Needless to say, I had had several teachers with whom I had suddenly become a colleague. And, my wife had to learn how to react  to her new colleagues, many of whom I had had for teachers, when they swallowed awkwardly, struggling for something positive to say, not comprehending how she could have married someone for whom their recollections were of a goofball class clown.

_____

 

Today, though remnants of the fun-loving goofball still exist, I do see much beauty between the lines of the 51 sentences noted in this scooped article. I realize that the beauty IS in what is actually between the lines. 

 

Though not every kid will be able to "see" the beauty between the lines, most will see that there is an intended message between the lines that is greater than the sum of the sentence's parts. They will be able to see that an intended bit of useful wisdom is there to see. 

 

So... How might I use this webpage in class?

1st: I'd share the webpage rather than copy sentences to paper. Paper triggers more "auto-reject" responses than a webpage. (sort of like reading Shakespeare triggers more "auto-reject" responses than experiencing Shakespeare as a play or movie. Keep in mind the "original sources" for interacting with Shakespeare was witnessing a performance)

 

2nd: I'd ask students to take some time to read all 51 sentences taking note of those that "appealed to them" because they could see and appreciate the "wisdom between the lines." I'd let them know that I was convinced every one of them COULD easily see the messages between the lines AND that I also realized that they would like some of them more than others and that this was OKAY.

 

3rd: I'd challenge them to focus upon five or so (arbitrary number) sentences that they found least interesting/beautiful and to see if they could articulate what those who liked those particular sentences might have liked about them. I'd clarify that understanding what others liked about sentences they themselves did not find that interesting does not mean that they had to agree with those who liked the sentences. It just means that they are able to understand what others might have liked about them. (This is basically a trick to get them to accept that people can have perfectly reasonable differences of opinion.)

 

4th: I'd offer an opportunity for students to give some thought overnight about other sentences or phrases they are aware of that speak to them between the lines. I'd encourage them to think of anything from bumper stickers, to slogans, to lines from a favorite song or movie or poem, to famous quotes, to advise they've been given by parents, teachers, spiritual advisors,  to __________ (any short string of words that spoke to them in important ways)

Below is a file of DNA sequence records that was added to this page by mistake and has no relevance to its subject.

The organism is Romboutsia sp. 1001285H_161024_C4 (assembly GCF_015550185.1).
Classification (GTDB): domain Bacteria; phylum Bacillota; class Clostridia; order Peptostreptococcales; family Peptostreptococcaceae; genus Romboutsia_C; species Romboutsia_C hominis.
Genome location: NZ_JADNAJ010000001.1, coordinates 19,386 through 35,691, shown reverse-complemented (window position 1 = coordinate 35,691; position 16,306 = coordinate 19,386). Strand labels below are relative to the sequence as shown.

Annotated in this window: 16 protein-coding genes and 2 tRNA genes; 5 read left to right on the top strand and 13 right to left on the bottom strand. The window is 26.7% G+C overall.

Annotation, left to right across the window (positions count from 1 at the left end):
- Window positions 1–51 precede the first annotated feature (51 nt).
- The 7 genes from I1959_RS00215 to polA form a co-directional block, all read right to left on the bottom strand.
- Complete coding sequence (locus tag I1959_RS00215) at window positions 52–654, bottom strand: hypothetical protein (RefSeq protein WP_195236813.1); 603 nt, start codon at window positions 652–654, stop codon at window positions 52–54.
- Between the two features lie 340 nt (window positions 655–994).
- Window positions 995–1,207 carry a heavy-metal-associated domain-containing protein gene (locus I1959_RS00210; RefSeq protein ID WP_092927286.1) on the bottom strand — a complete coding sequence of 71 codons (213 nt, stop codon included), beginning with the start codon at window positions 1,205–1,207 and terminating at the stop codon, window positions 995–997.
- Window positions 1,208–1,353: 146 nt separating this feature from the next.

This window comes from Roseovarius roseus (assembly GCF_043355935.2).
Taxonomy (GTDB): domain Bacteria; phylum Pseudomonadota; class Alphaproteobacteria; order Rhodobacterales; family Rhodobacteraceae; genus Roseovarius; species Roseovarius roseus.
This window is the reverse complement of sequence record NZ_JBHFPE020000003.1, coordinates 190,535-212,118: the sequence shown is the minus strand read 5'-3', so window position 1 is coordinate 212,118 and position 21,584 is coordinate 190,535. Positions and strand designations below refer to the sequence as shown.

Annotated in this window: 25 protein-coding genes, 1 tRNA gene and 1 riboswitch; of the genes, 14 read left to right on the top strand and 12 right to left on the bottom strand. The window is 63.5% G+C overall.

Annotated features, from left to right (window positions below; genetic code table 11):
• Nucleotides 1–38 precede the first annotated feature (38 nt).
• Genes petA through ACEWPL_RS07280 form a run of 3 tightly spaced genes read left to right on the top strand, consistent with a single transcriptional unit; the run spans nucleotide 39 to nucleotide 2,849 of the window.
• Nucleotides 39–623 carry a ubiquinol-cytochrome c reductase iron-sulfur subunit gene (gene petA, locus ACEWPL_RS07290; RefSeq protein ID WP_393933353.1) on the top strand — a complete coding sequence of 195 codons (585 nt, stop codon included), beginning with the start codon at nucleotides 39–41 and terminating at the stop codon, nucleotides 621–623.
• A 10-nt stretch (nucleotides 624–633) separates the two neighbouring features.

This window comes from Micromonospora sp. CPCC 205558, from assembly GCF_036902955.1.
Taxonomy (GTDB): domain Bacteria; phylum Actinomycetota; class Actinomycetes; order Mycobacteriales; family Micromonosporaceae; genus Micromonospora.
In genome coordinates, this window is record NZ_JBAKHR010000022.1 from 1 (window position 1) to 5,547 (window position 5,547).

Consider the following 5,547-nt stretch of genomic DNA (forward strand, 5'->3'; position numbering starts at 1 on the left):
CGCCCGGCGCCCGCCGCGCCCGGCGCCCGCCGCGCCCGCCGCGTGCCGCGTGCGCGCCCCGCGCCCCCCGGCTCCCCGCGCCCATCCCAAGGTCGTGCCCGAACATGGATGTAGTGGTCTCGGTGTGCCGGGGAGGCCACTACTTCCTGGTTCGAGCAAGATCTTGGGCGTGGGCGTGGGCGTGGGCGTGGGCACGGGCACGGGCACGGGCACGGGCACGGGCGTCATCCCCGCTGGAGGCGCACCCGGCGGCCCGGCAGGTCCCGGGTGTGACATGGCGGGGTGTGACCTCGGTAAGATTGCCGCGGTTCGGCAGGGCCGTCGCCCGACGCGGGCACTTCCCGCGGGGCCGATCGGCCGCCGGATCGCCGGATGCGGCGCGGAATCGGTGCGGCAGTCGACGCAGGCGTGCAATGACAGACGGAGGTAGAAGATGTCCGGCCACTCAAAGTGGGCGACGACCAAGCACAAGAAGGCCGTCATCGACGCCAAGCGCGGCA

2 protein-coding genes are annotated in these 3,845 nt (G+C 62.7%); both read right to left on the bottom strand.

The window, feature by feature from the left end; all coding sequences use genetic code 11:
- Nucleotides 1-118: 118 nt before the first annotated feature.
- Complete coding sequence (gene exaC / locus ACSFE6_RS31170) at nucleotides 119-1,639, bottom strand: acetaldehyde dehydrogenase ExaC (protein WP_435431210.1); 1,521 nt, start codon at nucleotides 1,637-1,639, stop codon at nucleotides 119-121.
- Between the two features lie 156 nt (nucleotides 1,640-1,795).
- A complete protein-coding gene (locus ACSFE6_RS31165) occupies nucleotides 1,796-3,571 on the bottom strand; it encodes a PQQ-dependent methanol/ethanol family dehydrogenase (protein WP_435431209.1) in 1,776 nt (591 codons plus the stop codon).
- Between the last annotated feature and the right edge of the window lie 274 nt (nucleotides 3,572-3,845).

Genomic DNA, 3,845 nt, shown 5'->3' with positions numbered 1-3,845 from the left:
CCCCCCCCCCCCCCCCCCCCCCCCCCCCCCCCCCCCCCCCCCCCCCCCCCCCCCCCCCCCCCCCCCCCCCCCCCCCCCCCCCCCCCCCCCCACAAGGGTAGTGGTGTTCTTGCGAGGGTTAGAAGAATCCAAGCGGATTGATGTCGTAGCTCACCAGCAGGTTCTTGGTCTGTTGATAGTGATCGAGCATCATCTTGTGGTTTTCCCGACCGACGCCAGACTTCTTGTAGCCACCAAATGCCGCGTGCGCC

5th: I'd end with an open discussion on the meaning of INFORMATION and the meaning of WISDOM.

 

Perhaps a Venn Diagram might be in order.

 

Just sayin'

 

 ~ www.GoogleLitTrips.org ~

brought to you by GLT Global ED dba Google Lit Trip an educational nonprofit

 

 

more...
GoogleLitTrips Reading List's curator insight, August 1, 2015 6:48 PM

1 August 2015

 

PREFACE: This commentary rests upon a confession of sorts that I was a bit of a fool in my own school days. I prefer the term "late bloomer." A goofball nevertheless. However, I will remind the reader that I did later wind up becoming an actual high school English teacher and dedicating my teaching career to a high school English teacher who made all the difference in the world to me.

___________

There were times in my me-centric youth when almost nothing in school annoyed me more than being told by my English teachers that it is important to read between the lines in literature.

 

For example, as a freshman in high school, I was not even slightly interested in love. Cars, baseball, and horsing around with my buddies pretty much crowded wanting a girlfriend on my list of stuff I cared about off my list of stuff I cared about. In fact, among my buddies,  having a girl friend was setting oneself up for ruthless teasing. 

 

This did not mean that we had no interest in girls. But, that interest, although normal, was not focused upon love. Though we all enjoyed a wide variety of jokes based in the realm of lust. Nothing to be particularly proud of.

 

BUT, Romeo and Juliet was required reading nevertheless. Ironically, in general I was a pretty enthusiastic reader when it came to books I could choose myself. But the combination of Shakespeare's "torturous" language and the focus upon teens in love, pre-empted any chance that I would believe the play could possibly have any interest for me.